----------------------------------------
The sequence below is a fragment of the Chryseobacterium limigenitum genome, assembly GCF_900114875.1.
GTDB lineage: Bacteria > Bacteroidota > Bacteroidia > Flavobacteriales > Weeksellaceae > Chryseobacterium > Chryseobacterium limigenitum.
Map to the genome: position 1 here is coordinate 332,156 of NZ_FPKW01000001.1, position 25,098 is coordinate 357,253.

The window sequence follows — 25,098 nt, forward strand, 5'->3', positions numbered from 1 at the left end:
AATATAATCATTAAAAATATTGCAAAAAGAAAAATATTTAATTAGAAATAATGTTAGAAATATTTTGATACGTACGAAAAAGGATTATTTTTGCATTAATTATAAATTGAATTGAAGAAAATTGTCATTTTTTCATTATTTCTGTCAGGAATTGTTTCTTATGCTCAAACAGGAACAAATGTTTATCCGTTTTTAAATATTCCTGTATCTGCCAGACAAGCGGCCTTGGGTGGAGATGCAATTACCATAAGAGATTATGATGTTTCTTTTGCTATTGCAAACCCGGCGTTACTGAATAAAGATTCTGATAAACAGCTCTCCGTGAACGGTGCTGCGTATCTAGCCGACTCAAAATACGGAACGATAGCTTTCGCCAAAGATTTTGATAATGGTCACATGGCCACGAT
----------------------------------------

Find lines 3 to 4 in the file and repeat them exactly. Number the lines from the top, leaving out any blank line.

Map to the genome: position 1 here is coordinate 332,156 of NZ_FPKW01000001.1, position 25,098 is coordinate 357,253.

The window sequence follows — 25,098 nt, forward strand, 5'->3', positions numbered from 1 at the left end: